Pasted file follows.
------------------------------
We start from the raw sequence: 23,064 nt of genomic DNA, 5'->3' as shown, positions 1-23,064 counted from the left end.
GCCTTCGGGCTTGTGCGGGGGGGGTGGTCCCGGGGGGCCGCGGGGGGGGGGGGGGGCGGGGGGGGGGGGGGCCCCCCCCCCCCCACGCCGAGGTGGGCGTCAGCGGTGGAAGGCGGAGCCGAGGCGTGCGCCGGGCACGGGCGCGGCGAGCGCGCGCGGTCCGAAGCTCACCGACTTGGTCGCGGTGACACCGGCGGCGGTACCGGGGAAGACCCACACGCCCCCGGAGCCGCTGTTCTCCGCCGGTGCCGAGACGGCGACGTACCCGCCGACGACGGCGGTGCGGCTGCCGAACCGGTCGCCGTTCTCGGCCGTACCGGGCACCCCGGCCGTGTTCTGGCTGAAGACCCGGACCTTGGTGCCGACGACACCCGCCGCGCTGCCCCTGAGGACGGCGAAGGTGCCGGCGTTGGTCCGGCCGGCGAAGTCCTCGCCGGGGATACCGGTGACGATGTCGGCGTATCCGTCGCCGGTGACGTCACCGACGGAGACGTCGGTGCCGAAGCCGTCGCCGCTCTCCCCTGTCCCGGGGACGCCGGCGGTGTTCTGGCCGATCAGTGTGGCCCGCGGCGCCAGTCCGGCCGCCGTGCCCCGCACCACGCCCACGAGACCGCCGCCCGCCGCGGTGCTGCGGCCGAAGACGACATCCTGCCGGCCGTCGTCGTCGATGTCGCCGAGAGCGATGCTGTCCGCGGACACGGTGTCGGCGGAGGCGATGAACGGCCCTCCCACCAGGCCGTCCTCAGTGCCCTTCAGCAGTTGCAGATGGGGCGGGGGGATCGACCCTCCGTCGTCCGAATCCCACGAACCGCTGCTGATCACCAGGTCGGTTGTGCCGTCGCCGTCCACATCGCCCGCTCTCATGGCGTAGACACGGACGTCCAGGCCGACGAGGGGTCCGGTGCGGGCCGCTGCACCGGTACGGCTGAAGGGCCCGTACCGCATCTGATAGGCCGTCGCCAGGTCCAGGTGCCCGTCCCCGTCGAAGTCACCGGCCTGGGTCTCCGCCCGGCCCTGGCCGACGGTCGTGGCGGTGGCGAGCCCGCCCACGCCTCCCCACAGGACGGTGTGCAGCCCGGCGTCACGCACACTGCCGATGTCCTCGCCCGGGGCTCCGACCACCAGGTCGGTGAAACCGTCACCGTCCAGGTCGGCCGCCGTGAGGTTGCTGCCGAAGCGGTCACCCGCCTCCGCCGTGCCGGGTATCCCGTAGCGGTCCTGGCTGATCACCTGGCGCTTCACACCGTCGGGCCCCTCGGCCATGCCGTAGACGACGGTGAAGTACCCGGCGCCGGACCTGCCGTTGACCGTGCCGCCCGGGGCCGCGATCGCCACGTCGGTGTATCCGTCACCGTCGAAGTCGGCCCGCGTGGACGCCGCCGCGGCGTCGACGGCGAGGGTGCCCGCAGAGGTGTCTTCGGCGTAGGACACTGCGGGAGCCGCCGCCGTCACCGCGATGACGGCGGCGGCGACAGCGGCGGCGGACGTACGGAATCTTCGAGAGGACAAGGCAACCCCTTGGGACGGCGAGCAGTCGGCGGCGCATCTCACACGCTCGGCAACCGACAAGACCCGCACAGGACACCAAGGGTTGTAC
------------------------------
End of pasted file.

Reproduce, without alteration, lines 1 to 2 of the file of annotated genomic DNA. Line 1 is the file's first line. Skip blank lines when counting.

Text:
We start from the raw sequence: 23,064 nt of genomic DNA, 5'->3' as shown, positions 1-23,064 counted from the left end.
GCCTTCGGGCTTGTGCGGGGGGGGTGGTCCCGGGGGGCCGCGGGGGGGGGGGGGGGCGGGGGGGGGGGGGGCCCCCCCCCCCCCACGCCGAGGTGGGCGTCAGCGGTGGAAGGCGGAGCCGAGGCGTGCGCCGGGCACGGGCGCGGCGAGCGCGCGCGGTCCGAAGCTCACCGACTTGGTCGCGGTGACACCGGCGGCGGTACCGGGGAAGACCCACACGCCCCCGGAGCCGCTGTTCTCCGCCGGTGCCGAGACGGCGACGTACCCGCCGACGACGGCGGTGCGGCTGCCGAACCGGTCGCCGTTCTCGGCCGTACCGGGCACCCCGGCCGTGTTCTGGCTGAAGACCCGGACCTTGGTGCCGACGACACCCGCCGCGCTGCCCCTGAGGACGGCGAAGGTGCCGGCGTTGGTCCGGCCGGCGAAGTCCTCGCCGGGGATACCGGTGACGATGTCGGCGTATCCGTCGCCGGTGACGTCACCGACGGAGACGTCGGTGCCGAAGCCGTCGCCGCTCTCCCCTGTCCCGGGGACGCCGGCGGTGTTCTGGCCGATCAGTGTGGCCCGCGGCGCCAGTCCGGCCGCCGTGCCCCGCACCACGCCCACGAGACCGCCGCCCGCCGCGGTGCTGCGGCCGAAGACGACATCCTGCCGGCCGTCGTCGTCGATGTCGCCGAGAGCGATGCTGTCCGCGGACACGGTGTCGGCGGAGGCGATGAACGGCCCTCCCACCAGGCCGTCCTCAGTGCCCTTCAGCAGTTGCAGATGGGGCGGGGGGATCGACCCTCCGTCGTCCGAATCCCACGAACCGCTGCTGATCACCAGGTCGGTTGTGCCGTCGCCGTCCACATCGCCCGCTCTCATGGCGTAGACACGGACGTCCAGGCCGACGAGGGGTCCGGTGCGGGCCGCTGCACCGGTACGGCTGAAGGGCCCGTACCGCATCTGATAGGCCGTCGCCAGGTCCAGGTGCCCGTCCCCGTCGAAGTCACCGGCCTGGGTCTCCGCCCGGCCCTGGCCGACGGTCGTGGCGGTGGCGAGCCCGCCCACGCCTCCCCACAGGACGGTGTGCAGCCCGGCGTCACGCACACTGCCGATGTCCTCGCCCGGGGCTCCGACCACCAGGTCGGTGAAACCGTCACCGTCCAGGTCGGCCGCCGTGAGGTTGCTGCCGAAGCGGTCACCCGCCTCCGCCGTGCCGGGTATCCCGTAGCGGTCCTGGCTGATCACCTGGCGCTTCACACCGTCGGGCCCCTCGGCCATGCCGTAGACGACGGTGAAGTACCCGGCGCCGGACCTGCCGTTGACCGTGCCGCCCGGGGCCGCGATCGCCACGTCGGTGTATCCGTCACCGTCGAAGTCGGCCCGCGTGGACGCCGCCGCGGCGTCGACGGCGAGGGTGCCCGCAGAGGTGTCTTCGGCGTAGGACACTGCGGGAGCCGCCGCCGTCACCGCGATGACGGCGGCGGCGACAGCGGCGGCGGACGTACGGAATCTTCGAGAGGACAAGGCAACCCCTTGGGACGGCGAGCAGTCGGCGGCGCATCTCACACGCTCGGCAACCGACAAGACCCGCACAGGACACCAAGGGTTGTAC